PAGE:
Timothy Dalrymple writes on patheos.com:
There is a growing genre — call it Progressive Christian Scorn Literature — about the scorn progressive Christians have for conservative evangelicals. It seems to be celebrated on the Left as a kind of righteous comeuppance for the Christian Right, and it wins the applause of the Left for the Christian Left. But it’s wrong and it needs to be called out. It’s neither winsome, nor loving, nor constructive, nor right. It will not improve our witness because it’s soaked through with bitterness and rancor. I hope that people of good heart and mind, like Evans, leave it behind.
We cannot get beyond the culture wars by simply joining one side and lobbing bombs against the other. We cannot improve the reputation of the church by throwing half of it under the bus.
Read the full article here.
What Mr. Dalrymple says is true enough. Unilateral withdrawal wouldn’t be any more redemptive a solution for the culture war than it was victory in Vietnam or Iraq. If you won’t stand up for the implications of your faith’s worldview, your faith isn’t much.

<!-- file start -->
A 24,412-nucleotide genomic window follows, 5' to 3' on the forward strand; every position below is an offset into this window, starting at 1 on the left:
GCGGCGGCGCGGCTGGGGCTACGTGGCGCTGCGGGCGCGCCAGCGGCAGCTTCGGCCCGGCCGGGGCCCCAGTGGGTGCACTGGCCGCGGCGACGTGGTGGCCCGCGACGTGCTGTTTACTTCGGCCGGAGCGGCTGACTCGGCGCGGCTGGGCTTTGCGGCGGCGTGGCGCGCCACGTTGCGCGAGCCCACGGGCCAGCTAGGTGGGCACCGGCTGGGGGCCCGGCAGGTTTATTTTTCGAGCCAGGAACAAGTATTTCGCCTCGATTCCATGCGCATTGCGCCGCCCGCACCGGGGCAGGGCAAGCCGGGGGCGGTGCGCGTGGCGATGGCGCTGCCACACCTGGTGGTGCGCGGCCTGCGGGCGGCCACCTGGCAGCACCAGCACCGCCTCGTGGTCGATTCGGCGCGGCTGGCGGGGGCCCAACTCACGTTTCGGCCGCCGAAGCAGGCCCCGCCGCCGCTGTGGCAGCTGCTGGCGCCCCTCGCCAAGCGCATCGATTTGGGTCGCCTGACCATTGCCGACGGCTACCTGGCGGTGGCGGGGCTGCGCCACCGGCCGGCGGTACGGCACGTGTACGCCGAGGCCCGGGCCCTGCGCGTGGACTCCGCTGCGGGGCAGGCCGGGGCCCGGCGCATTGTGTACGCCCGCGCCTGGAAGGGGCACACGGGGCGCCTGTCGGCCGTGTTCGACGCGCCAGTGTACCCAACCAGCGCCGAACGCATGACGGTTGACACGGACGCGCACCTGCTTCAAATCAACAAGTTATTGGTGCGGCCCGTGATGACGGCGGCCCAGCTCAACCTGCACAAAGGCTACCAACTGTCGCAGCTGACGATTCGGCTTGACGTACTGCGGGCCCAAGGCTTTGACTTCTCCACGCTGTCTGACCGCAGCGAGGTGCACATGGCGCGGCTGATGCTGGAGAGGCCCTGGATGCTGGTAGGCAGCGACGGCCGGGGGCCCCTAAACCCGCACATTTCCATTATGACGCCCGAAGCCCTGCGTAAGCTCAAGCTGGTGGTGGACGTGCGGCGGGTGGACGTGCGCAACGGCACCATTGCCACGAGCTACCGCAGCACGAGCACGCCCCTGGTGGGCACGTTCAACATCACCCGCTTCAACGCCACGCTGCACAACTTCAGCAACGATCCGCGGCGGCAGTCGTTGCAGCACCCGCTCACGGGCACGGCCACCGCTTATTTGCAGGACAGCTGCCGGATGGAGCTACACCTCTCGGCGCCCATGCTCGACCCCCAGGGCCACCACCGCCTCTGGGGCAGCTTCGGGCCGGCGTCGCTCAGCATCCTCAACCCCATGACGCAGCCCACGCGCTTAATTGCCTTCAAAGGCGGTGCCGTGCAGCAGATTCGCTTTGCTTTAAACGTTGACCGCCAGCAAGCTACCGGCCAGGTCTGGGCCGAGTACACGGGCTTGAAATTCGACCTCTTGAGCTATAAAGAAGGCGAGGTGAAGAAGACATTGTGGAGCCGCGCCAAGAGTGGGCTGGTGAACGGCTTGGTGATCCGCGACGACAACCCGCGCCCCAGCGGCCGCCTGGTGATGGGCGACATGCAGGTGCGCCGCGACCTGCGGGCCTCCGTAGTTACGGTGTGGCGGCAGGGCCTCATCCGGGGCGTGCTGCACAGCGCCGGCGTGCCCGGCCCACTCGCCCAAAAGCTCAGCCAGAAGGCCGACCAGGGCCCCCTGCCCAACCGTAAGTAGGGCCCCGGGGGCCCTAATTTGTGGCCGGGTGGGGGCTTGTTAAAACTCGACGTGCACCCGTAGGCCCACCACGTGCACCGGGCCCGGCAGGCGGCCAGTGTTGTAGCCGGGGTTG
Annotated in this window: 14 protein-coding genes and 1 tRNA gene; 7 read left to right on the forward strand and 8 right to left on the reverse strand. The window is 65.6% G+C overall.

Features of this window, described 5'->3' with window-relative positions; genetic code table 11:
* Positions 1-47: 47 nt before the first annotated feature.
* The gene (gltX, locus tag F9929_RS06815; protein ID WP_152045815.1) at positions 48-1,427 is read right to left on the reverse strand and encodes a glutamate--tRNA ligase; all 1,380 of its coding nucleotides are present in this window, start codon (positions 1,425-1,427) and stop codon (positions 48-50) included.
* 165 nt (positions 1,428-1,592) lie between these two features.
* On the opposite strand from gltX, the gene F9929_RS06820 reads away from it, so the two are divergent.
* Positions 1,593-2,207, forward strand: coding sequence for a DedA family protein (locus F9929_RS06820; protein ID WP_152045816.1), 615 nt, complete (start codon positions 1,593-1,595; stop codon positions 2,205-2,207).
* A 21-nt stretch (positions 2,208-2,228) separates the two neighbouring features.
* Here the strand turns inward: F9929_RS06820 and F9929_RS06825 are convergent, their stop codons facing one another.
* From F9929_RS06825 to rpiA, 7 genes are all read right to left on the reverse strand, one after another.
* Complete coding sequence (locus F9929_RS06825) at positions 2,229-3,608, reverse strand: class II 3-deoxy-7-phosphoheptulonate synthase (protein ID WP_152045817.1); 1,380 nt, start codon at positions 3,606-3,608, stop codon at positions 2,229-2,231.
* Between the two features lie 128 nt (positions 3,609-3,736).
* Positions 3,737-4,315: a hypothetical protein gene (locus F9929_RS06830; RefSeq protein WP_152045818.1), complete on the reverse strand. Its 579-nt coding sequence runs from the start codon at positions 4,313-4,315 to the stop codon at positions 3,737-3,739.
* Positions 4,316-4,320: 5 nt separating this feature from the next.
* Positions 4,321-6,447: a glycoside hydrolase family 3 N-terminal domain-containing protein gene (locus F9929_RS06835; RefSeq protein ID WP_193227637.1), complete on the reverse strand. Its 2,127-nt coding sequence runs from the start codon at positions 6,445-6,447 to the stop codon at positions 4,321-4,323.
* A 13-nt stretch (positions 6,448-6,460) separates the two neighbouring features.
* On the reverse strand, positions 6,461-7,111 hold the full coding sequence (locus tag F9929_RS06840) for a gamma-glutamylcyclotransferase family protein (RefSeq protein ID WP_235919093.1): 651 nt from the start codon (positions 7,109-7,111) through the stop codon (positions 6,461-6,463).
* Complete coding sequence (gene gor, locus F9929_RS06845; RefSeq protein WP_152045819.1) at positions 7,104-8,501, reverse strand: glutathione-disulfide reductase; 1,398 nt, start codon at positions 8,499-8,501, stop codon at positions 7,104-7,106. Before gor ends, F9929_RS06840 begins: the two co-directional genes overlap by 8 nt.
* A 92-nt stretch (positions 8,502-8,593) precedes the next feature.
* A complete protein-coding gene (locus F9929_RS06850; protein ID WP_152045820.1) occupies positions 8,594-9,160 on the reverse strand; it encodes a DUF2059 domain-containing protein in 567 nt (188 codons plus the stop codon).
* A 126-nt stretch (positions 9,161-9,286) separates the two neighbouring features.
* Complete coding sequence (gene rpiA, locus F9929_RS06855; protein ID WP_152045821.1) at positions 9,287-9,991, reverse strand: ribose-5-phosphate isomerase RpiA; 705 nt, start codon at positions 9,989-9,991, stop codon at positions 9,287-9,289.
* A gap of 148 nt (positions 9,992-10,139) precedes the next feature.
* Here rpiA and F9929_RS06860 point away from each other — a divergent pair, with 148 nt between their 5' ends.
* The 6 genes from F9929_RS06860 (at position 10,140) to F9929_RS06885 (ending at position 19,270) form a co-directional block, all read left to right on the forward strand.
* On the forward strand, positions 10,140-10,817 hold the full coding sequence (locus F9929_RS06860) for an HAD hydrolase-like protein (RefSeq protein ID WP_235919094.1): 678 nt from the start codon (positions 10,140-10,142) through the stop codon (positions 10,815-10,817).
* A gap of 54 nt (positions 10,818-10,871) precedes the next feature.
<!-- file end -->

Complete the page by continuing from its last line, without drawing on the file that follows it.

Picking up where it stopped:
At the same time, the fact is the culture war is lost for conservative evangelicals, not because the politics failed — indeed for a time they were successful — but because the culture of promiscuity and self-indulgence won the hearts of the people. Political involvement is crucial, but the culture war was fought in the arena of popular culture — TV, movies, music, etc. Conservative evangelicals failed to present as winsome a case for the biblical worldview as unbelievers did for theirs. People were persuaded. One wonders whether it was ever even possible to win, but the fact is we didn’t step up to the challenge when it mattered.
None of that is to say conservative evangelicals should stop advocating passionately for the biblical worldview. Scripture is clear that we are engaged in a battle declared against righteousness and justice, but it also reminds us that the weapons of that warfare are not flesh and blood tools like political power. The battle is spiritual, more about ideas and values than winning elections.
The battle will eventually be won. Jesus Christ is Lord. For our part, we can continue to make movies like Courageous that tell winsome stories full of God’s righteousness and justice demonstrated in loving lives. We can build deep relationships with those around us by caring about their day-to-day struggles. We can listen to the Lord’s heart for the poor and oppressed and stand with them in multiplying justice.
I’m not sure the day will ever come when Jesus’ values will be honored by the large majority of this country, but we can change our strategy for persuading the people. We can launch the counter-revolution.